Who was one of the first advocates for women’s rights?

440px-Abigail_AdamsMarch 31, 1776 — Today in history, Abigail Adams wrote to her husband, John Adams, urging him and the other members of the Continental Congress not to forget about the nation’s women when fighting for America’s independence from Great Britain. She said:

“I long to hear that you have declared an independency. And, by the way, in the new code of laws which I suppose it will be necessary for you to make, I desire you would remember the ladies and be more generous and favorable to them than your ancestors. Do not put such unlimited power into the hands of the husbands. Remember, all men would be tyrants if they could. If particular care and attention is not paid to the ladies, we are determined to foment a rebellion, and will not hold ourselves bound by any laws in which we have no voice or representation.”

Abigail was an advocate of married women’s property rights, more opportunities for women, particularly in the field of education. Women, she believed, should not submit to laws not made in their interest, nor should they be content with the simple role of being companions to their husbands. They should educate themselves and thus be recognized for their intellectual capabilities, so they could guide and influence the lives of their children and husbands.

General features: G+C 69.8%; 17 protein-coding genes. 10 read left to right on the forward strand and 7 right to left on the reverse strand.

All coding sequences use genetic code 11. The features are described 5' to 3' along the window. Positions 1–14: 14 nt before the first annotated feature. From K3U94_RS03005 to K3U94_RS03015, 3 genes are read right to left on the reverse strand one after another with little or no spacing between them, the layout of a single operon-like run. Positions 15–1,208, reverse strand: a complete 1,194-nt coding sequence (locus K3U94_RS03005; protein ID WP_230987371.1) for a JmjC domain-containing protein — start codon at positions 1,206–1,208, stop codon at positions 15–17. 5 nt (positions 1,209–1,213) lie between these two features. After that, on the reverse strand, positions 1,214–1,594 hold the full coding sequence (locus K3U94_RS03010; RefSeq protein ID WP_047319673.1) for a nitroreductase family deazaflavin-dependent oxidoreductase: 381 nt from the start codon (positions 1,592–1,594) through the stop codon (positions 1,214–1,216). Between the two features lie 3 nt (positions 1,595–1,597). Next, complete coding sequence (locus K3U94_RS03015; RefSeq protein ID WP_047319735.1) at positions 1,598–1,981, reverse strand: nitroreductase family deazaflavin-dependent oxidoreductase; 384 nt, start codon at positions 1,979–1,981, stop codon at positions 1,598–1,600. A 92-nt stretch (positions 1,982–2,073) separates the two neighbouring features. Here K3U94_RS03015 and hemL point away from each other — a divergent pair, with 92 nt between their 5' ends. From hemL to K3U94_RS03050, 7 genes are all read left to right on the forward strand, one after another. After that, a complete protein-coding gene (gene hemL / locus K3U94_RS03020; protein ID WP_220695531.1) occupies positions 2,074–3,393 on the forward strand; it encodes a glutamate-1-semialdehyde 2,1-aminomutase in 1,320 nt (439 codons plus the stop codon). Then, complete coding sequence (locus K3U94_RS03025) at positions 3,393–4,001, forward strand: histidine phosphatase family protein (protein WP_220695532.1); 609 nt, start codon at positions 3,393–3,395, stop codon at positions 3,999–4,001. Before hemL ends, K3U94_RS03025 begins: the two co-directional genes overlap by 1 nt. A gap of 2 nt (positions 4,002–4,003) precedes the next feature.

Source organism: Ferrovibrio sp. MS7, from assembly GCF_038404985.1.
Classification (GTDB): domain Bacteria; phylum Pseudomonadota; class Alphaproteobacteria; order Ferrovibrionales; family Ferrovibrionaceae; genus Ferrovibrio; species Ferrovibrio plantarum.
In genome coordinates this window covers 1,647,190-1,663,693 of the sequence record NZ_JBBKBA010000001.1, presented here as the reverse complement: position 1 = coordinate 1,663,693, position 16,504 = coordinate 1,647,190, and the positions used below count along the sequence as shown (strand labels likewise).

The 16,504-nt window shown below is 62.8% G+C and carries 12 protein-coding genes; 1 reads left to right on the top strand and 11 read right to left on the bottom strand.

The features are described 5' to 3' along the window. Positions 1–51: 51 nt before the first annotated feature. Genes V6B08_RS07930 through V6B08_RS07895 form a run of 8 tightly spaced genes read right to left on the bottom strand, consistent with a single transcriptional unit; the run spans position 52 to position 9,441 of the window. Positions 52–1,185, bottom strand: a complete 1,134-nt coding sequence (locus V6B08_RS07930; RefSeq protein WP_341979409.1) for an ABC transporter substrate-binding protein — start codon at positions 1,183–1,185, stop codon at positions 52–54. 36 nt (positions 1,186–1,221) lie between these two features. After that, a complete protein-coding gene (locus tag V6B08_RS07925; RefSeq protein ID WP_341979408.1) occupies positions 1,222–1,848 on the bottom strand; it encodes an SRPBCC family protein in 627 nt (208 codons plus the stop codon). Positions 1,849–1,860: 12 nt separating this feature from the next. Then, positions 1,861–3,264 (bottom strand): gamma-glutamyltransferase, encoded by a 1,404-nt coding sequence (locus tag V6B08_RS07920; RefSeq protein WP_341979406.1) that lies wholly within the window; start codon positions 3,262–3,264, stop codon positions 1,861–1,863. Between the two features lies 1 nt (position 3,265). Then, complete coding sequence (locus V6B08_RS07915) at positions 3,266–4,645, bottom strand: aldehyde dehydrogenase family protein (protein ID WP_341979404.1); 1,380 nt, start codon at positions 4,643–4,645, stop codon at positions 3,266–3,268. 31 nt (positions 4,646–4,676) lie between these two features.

Sources: Letters between Abigail and John Adams, history.com

Words of Wisdom for March 31, 2017

“We have only the name of masters, and rather than give up this, which would completely subject us to the despotism of the petticoat, I hope General Washington and all our brave heroes would fight.”

— John Adams, in response to his wife Abigail's March 31, 1776 letter not to forget about the nation’s women when fighting for America’s independence from Great Britain. He declined Abigail's "extraordinary code of laws."